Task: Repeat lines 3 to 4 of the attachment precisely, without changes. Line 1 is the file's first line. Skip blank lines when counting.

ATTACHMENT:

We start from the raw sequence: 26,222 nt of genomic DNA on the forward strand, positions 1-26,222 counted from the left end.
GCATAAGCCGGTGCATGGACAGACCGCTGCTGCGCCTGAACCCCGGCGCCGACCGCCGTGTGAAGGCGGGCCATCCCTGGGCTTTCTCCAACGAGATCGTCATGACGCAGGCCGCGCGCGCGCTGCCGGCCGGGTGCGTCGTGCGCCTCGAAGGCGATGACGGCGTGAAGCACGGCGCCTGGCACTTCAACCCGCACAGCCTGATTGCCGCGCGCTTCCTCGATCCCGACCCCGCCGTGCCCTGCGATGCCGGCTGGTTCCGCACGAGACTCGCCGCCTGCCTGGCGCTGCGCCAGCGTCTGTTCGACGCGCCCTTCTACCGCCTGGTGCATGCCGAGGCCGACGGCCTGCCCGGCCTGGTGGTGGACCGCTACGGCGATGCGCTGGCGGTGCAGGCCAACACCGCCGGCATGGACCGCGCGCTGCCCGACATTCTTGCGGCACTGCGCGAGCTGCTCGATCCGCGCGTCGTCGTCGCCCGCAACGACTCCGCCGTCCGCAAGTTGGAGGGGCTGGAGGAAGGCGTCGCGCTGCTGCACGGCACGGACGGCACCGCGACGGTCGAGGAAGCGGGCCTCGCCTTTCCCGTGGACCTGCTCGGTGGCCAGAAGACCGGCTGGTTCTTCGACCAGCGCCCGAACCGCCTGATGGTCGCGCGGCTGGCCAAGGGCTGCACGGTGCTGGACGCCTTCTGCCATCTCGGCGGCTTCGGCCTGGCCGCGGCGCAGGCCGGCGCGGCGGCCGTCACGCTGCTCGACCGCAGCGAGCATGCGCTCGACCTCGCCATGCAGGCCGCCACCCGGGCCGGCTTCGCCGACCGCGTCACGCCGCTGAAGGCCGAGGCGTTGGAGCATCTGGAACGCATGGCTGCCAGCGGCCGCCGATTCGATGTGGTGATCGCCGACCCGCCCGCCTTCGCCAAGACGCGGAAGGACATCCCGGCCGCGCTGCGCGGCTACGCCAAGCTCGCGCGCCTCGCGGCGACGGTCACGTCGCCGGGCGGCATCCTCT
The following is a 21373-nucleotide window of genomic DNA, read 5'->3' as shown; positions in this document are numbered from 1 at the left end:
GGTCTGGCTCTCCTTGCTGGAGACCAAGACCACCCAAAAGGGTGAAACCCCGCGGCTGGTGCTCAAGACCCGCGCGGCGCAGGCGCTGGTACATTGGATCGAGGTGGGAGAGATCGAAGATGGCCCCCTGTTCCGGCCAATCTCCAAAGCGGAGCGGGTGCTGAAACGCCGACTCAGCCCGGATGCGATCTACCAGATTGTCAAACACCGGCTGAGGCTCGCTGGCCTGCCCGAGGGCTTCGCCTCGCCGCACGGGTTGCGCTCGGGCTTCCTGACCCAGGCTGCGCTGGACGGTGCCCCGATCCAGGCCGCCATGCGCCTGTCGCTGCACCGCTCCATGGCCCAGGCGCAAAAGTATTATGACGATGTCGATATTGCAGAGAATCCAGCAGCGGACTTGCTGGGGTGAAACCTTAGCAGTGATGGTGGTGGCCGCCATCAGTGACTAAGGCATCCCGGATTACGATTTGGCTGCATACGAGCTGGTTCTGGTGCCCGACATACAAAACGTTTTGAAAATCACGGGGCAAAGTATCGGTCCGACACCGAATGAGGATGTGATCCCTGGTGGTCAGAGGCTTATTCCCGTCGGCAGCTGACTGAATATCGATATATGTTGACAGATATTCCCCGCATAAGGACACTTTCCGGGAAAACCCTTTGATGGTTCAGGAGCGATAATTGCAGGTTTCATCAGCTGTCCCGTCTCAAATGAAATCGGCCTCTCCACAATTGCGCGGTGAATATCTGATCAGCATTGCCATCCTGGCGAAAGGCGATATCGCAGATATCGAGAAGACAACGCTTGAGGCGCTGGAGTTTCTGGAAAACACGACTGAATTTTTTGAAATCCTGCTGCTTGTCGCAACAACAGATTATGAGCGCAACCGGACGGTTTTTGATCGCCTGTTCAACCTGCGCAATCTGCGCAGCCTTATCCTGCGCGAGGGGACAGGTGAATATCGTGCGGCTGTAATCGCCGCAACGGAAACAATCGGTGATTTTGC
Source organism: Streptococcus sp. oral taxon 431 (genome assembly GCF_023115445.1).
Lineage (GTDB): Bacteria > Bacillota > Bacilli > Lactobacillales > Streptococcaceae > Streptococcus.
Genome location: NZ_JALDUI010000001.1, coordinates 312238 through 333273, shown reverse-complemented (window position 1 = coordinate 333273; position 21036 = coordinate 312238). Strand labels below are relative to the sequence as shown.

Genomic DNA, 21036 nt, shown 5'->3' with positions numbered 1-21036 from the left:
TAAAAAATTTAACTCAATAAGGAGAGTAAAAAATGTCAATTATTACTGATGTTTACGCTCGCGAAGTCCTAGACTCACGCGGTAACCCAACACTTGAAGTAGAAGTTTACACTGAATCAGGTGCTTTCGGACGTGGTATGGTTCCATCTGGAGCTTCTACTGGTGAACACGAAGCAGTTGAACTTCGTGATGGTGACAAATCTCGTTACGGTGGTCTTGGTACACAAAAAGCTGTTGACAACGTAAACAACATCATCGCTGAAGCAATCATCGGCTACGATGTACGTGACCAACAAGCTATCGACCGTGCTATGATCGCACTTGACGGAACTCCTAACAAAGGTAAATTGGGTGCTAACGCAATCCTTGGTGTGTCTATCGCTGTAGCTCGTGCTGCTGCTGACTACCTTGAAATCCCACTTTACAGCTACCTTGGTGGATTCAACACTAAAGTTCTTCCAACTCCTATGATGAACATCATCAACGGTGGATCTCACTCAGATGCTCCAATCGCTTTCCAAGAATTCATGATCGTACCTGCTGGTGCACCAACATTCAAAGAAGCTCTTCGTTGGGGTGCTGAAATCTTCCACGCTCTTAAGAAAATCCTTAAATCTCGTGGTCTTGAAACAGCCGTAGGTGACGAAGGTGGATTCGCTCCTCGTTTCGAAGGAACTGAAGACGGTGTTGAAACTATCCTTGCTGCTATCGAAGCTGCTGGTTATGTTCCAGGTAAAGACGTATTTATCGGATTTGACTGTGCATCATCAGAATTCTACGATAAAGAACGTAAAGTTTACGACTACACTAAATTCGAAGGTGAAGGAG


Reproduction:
The following is a 21373-nucleotide window of genomic DNA, read 5'->3' as shown; positions in this document are numbered from 1 at the left end:
GGTCTGGCTCTCCTTGCTGGAGACCAAGACCACCCAAAAGGGTGAAACCCCGCGGCTGGTGCTCAAGACCCGCGCGGCGCAGGCGCTGGTACATTGGATCGAGGTGGGAGAGATCGAAGATGGCCCCCTGTTCCGGCCAATCTCCAAAGCGGAGCGGGTGCTGAAACGCCGACTCAGCCCGGATGCGATCTACCAGATTGTCAAACACCGGCTGAGGCTCGCTGGCCTGCCCGAGGGCTTCGCCTCGCCGCACGGGTTGCGCTCGGGCTTCCTGACCCAGGCTGCGCTGGACGGTGCCCCGATCCAGGCCGCCATGCGCCTGTCGCTGCACCGCTCCATGGCCCAGGCGCAAAAGTATTATGACGATGTCGATATTGCAGAGAATCCAGCAGCGGACTTGCTGGGGTGAAACCTTAGCAGTGATGGTGGTGGCCGCCATCAGTGACTAAGGCATCCCGGATTACGATTTGGCTGCATACGAGCTGGTTCTGGTGCCCGACATACAAAACGTTTTGAAAATCACGGGGCAAAGTATCGGTCCGACACCGAATGAGGATGTGATCCCTGGTGGTCAGAGGCTTATTCCCGTCGGCAGCTGACTGAATATCGATATATGTTGACAGATATTCCCCGCATAAGGACACTTTCCGGGAAAACCCTTTGATGGTTCAGGAGCGATAATTGCAGGTTTCATCAGCTGTCCCGTCTCAAATGAAATCGGCCTCTCCACAATTGCGCGGTGAATATCTGATCAGCATTGCCATCCTGGCGAAAGGCGATATCGCAGATATCGAGAAGACAACGCTTGAGGCGCTGGAGTTTCTGGAAAACACGACTGAATTTTTTGAAATCCTGCTGCTTGTCGCAACAACAGATTATGAGCGCAACCGGACGGTTTTTGATCGCCTGTTCAACCTGCGCAATCTGCGCAGCCTTATCCTGCGCGAGGGGACAGGTGAATATCGTGCGGCTGTAATCGCCGCAACGGAAACAATCGGTGATTTTGC